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Independents' Day

New blood test detects prostate cancer without need for biopsy, study finds

A blood test has been found to accurately detect prostate cancer, which could reduce the number of invasive biopsies that need to be carried out, researchers have said.

The blood test, which detects circulating early tumour cells, together with prostate specific antigen (PSA) testing was very effective at detecting aggressive prostate cancer in patients who hadn’t yet had a biopsy.

The study was published in the Journal of Urology and researchers looked at over 150 patients with histologically confirmed prostate cancer. They found that the blood test being positive for circulating tumour cells was significantly associated with positive biopsy results.

They also found that combining the blood test with PSA testing generated a risk score that was more effective than PSA testing alone at detecting clinically significant prostate cancer.

The researchers also looked at just under 100 patients with concerning PSA results but who had not had biopsies and found that the blood test was able to detect clinically significant prostate cancer with over 90% accuracy.

They said in the paper: ‘High (>50%) negative biopsy rates in abnormal PSA highlight its limitation as a biopsy trigger. Additionally, many early-stage PCAs are indolent and do not affect mortality.

‘A non-invasive biomarker, which can be used to avoid unnecessary biopsies, over-diagnosis, and over-treatment, would be a useful addition to the diagnostic pathway, allowing resources to be focused on patients with clinically significant prostate cancer.’

Lead researcher Professor Yong-Jie Lu from Queen Mary University of London said: ‘Testing for circulating tumour cells is efficient, non-invasive and potentially accurate, and we’ve now demonstrated its potential to improve the current standard of care. By combining the new circulating tumour cell analysis with the current PSA test, we were able to detect prostate cancer with the highest level of accuracy ever seen in any biomarker test, which could spare many patients unnecessary biopsies. This could lead to a paradigm shift in the way we diagnose prostate cancer.’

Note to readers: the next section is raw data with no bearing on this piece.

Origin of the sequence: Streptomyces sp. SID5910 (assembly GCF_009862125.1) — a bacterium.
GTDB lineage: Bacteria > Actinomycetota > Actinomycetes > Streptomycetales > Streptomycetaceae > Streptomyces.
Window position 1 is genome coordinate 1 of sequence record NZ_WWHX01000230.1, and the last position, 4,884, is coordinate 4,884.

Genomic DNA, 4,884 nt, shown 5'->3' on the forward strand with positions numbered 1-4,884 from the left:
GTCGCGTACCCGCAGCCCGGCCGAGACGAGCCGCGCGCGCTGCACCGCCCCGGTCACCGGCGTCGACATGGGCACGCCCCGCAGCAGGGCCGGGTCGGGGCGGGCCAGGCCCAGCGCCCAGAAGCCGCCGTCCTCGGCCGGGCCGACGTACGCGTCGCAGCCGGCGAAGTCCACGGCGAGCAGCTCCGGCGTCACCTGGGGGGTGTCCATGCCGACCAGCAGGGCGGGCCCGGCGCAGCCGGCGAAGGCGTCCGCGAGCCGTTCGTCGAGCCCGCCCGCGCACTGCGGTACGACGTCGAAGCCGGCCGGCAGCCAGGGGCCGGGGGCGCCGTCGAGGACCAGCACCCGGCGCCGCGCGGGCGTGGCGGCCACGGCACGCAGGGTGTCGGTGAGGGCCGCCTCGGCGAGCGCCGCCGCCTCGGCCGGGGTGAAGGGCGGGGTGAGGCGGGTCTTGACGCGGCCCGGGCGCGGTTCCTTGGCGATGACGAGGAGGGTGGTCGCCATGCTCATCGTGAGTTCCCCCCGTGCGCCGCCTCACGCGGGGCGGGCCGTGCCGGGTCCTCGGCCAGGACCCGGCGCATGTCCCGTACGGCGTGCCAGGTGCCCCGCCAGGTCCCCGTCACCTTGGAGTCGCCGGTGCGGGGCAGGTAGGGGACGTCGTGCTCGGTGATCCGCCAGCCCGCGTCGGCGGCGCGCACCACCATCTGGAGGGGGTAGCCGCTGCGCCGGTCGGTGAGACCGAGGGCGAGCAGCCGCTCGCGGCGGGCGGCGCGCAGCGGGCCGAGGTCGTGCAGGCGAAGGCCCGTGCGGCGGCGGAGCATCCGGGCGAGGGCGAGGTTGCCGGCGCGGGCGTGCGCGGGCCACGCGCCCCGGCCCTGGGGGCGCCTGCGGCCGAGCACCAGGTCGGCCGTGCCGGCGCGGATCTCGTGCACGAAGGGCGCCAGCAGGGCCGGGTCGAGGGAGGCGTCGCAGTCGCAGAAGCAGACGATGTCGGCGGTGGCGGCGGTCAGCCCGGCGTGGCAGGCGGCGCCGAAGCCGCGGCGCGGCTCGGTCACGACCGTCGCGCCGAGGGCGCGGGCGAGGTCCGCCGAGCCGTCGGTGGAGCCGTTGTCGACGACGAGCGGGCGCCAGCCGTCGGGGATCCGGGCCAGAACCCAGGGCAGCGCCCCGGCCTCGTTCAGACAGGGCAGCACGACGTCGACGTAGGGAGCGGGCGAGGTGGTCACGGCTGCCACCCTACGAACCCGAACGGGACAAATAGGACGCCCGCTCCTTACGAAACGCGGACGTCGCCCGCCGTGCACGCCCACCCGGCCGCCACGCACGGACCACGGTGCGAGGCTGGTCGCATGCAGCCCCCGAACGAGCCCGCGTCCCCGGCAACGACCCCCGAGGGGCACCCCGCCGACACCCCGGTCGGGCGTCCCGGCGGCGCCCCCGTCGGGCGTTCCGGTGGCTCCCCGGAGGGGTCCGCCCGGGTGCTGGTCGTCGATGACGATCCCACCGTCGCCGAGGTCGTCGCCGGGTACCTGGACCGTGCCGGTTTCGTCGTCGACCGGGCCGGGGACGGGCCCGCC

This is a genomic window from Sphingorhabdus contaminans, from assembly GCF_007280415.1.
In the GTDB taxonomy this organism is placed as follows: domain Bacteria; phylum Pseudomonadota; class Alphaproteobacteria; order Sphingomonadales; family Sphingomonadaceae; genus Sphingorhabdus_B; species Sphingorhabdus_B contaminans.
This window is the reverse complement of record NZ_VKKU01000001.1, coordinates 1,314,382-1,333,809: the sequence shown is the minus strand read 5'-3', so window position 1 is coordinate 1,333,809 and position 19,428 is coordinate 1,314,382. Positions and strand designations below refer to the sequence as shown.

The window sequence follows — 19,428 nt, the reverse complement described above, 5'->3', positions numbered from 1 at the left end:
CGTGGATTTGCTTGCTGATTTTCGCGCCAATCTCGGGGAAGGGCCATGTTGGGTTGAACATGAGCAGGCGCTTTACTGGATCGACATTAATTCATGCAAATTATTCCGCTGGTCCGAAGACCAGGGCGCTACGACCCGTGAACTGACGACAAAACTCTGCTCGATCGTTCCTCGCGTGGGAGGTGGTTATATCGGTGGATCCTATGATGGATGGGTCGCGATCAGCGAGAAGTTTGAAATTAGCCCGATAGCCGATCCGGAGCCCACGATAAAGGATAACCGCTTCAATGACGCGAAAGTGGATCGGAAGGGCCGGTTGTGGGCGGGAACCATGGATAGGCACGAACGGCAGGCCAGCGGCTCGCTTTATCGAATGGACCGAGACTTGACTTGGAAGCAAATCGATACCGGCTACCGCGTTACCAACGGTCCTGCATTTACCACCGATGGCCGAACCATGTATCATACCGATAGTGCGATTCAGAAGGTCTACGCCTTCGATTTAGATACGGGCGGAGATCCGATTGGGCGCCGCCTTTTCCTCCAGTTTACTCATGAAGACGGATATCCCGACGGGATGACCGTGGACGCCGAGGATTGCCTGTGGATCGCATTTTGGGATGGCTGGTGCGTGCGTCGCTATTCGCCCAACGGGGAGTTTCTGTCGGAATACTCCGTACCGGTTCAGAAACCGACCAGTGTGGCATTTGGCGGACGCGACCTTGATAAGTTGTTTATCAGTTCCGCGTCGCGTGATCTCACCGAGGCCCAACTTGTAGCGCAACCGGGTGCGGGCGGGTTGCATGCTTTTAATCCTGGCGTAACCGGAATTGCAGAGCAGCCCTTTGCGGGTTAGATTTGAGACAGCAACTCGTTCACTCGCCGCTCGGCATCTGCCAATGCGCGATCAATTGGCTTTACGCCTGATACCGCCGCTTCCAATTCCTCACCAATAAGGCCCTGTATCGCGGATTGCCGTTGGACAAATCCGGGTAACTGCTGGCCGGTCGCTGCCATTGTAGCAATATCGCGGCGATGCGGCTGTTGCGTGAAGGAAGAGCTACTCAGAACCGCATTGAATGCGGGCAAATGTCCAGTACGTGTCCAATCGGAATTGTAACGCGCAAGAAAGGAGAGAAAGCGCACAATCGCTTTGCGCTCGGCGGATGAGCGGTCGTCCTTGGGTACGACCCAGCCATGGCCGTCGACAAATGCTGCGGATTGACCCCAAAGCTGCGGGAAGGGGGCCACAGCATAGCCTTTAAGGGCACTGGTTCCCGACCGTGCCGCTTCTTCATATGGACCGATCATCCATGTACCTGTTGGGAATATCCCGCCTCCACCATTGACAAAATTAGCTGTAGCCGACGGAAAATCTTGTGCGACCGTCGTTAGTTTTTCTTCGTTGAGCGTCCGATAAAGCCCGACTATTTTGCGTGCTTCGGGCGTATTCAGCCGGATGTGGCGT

Researchers believe that the blood test could be available on the NHS in 3-5 years.

A study earlier this year found that a urine test was able to determine how prostate cancer might progress without the need for men to undergo biopsies.

Readers' comments (4)

  • Expect it to be unavailable on the NHS as "lacking evidence" until the rest of the World has been using it for a decade or so.

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  • nhs needs sorting out big time--too much money wasted on admin and fashionable causes

    typical monopoly spending private sector taxpayers money without any responsibility

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  • Ivan Benett

    This is great news as the evidence develops. It would be good to see a NICE analysis on the cost benefit of such a two test approach. If it’s affordable then improving the risk assessment for men with a more sensitive and specific test has got to be a step forward. Biopsy is still the diagnostic test that will determine whether to adopt a watchful waiting approach or a more interventionist strategy. Prostate cancer causes significant morbidity as well as premature deaths. We should resist calls by populists and many Pulse contributors to have a nihilistic approach to this condition.

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  • David Banner

    Presumably GPs will still check PSAs in symptomatic patients then refer to urology who can perform this new test to reduce unnecessary biopsies and speed up diagnosis of the more aggressive cancers. Can’t see a down side, looks very promising.

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